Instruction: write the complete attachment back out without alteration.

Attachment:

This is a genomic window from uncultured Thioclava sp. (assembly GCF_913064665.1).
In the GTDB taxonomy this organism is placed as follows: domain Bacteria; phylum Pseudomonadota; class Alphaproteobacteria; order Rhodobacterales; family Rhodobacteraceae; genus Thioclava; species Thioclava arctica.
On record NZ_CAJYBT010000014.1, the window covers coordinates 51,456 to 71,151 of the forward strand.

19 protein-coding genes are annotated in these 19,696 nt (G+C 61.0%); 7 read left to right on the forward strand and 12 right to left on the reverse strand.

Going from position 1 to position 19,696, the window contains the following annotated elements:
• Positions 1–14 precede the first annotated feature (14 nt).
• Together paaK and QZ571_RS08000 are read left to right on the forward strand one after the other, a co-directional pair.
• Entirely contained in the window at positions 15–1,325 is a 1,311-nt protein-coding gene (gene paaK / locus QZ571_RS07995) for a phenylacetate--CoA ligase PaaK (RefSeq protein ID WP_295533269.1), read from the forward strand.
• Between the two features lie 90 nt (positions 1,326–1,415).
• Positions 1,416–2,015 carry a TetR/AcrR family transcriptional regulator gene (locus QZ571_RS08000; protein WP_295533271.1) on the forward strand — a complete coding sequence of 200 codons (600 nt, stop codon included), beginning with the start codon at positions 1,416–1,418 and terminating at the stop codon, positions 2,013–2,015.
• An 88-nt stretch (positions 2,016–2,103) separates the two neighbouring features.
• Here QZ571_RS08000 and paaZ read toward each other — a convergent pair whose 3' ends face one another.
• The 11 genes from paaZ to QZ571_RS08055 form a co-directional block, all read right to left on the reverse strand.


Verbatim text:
This is a genomic window from uncultured Thioclava sp. (assembly GCF_913064665.1).
In the GTDB taxonomy this organism is placed as follows: domain Bacteria; phylum Pseudomonadota; class Alphaproteobacteria; order Rhodobacterales; family Rhodobacteraceae; genus Thioclava; species Thioclava arctica.
On record NZ_CAJYBT010000014.1, the window covers coordinates 51,456 to 71,151 of the forward strand.

19 protein-coding genes are annotated in these 19,696 nt (G+C 61.0%); 7 read left to right on the forward strand and 12 right to left on the reverse strand.

Going from position 1 to position 19,696, the window contains the following annotated elements:
• Positions 1–14 precede the first annotated feature (14 nt).
• Together paaK and QZ571_RS08000 are read left to right on the forward strand one after the other, a co-directional pair.
• Entirely contained in the window at positions 15–1,325 is a 1,311-nt protein-coding gene (gene paaK / locus QZ571_RS07995) for a phenylacetate--CoA ligase PaaK (RefSeq protein ID WP_295533269.1), read from the forward strand.
• Between the two features lie 90 nt (positions 1,326–1,415).
• Positions 1,416–2,015 carry a TetR/AcrR family transcriptional regulator gene (locus QZ571_RS08000; protein WP_295533271.1) on the forward strand — a complete coding sequence of 200 codons (600 nt, stop codon included), beginning with the start codon at positions 1,416–1,418 and terminating at the stop codon, positions 2,013–2,015.
• An 88-nt stretch (positions 2,016–2,103) separates the two neighbouring features.
• Here QZ571_RS08000 and paaZ read toward each other — a convergent pair whose 3' ends face one another.
• The 11 genes from paaZ to QZ571_RS08055 form a co-directional block, all read right to left on the reverse strand.